Despite the fact that many like to point out the Atlanta Falcons shortcomings in the playoffs, the fact remains that quarterback Matt Ryan and head coach Mike Smith have been getting the team there on a consistent basis.
And while Ryan hasn’t always played his best in the postseason, he had his moments in 2012. The former first-rounder led his team down the field in the closing minute in a win over the Seattle Seahawks. A week later, Ryan threw for 396 yards and three scores (two turnovers) in the NFC title game loss to the San Francisco 49ers.
Ryan has upped his touchdown pass total in each NFL season, throwing for a career-high 32 scores in 2012. But Dominique Davis is an unproven commodity as his backup. And we’ll have to see what rookie Sean Renfree (Duke), the team’s seventh-round pick this year, brings to the table.
With a new offensive coordinator at the helm last season, it was supposed to be a different kind of year for the Pittsburgh Steelers.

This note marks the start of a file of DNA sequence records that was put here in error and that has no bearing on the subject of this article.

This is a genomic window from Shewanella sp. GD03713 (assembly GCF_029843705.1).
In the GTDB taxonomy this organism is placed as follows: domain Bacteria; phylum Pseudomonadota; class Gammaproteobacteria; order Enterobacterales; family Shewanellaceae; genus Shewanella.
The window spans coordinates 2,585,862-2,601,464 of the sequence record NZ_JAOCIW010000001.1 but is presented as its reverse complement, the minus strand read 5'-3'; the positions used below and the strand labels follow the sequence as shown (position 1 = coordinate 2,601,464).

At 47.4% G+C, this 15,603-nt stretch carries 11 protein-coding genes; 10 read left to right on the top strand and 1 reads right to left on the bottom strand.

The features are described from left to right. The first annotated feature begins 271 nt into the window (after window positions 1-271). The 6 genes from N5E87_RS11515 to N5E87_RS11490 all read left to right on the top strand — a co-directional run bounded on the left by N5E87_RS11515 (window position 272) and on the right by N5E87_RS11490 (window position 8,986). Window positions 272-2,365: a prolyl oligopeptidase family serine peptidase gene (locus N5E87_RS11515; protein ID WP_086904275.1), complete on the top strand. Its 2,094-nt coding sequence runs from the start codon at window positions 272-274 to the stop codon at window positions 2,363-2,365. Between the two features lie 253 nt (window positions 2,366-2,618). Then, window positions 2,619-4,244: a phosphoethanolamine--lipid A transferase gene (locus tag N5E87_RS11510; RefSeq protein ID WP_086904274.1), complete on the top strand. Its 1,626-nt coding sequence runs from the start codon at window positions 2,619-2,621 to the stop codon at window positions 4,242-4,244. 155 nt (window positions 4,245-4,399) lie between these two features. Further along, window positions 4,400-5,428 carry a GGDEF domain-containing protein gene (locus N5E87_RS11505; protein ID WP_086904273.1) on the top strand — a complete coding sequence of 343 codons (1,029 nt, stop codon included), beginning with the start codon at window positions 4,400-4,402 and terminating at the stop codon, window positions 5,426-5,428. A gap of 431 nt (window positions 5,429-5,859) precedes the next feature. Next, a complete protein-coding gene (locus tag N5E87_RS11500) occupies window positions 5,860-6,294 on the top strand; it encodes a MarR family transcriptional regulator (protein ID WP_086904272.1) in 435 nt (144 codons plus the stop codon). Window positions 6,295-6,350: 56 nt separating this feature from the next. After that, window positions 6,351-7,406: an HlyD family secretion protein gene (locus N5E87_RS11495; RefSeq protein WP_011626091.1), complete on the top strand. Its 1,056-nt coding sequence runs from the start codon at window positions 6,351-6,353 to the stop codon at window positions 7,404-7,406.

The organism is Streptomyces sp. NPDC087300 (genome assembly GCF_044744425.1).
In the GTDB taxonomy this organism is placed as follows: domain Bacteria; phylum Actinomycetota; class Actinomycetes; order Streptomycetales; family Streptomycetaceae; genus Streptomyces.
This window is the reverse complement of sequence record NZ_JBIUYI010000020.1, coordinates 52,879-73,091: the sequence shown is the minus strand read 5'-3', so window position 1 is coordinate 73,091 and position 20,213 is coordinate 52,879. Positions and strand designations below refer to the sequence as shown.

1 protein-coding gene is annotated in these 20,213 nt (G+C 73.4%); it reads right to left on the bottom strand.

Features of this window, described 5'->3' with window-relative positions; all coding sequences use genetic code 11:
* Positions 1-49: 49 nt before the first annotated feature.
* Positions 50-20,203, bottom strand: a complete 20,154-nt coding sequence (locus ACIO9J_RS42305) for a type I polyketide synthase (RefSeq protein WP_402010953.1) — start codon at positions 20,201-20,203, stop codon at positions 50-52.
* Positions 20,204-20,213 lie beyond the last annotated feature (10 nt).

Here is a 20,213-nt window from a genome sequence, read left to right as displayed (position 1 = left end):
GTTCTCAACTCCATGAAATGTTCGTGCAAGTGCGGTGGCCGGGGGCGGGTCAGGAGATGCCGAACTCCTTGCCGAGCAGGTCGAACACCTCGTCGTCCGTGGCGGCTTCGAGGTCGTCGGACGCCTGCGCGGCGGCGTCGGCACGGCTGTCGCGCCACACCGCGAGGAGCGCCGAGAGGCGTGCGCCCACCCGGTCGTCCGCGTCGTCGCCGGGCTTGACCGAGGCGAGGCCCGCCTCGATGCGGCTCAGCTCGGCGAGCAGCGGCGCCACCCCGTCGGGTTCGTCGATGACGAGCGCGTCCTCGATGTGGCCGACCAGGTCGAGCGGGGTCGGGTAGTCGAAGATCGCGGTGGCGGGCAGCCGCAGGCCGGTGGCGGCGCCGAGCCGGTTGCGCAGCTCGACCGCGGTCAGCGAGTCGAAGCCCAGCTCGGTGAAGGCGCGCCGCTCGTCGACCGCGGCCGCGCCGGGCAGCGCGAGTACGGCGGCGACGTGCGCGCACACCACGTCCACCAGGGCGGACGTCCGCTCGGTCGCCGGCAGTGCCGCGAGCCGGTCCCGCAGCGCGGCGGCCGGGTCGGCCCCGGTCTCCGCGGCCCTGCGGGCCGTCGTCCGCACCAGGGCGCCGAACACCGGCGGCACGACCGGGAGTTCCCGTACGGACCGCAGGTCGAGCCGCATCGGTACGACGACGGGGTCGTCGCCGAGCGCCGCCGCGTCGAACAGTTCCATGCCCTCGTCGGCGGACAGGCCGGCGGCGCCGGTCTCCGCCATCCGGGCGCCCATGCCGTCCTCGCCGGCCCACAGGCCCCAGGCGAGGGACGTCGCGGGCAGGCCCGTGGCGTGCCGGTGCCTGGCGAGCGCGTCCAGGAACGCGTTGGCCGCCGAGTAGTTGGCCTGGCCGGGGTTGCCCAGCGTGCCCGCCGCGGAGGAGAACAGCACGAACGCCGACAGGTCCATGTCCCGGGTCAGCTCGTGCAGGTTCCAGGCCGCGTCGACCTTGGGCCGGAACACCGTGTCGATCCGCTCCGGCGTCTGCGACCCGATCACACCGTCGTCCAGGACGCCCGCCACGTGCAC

Was it ever.
Quarterback Ben Roethlisberger was having a terrific season before going down and missing three games, backup Byron Leftwich lasted one week before getting hurt and veteran Charlie Batch had his struggles before orchestrating a road win over the Baltimore Ravens.
But Roethlisberger wasn’t quite the same once he returned, despite finishing the season with 26 touchdown passes and just eight interceptions and the Steelers lost three of their last four games to finish 8-8.
The new backup in the Steel City is Bruce Gradkowski, while the team invested a fourth-round pick in Landry Jones (Oklahoma) in April.
More importantly, keeping Big Ben upright remains a bigger priority than ever.
Baltimore Ravens quarterback Joe Flacco has yet to miss a start in five NFL seasons.
And his team has yet to miss the playoffs over that same span.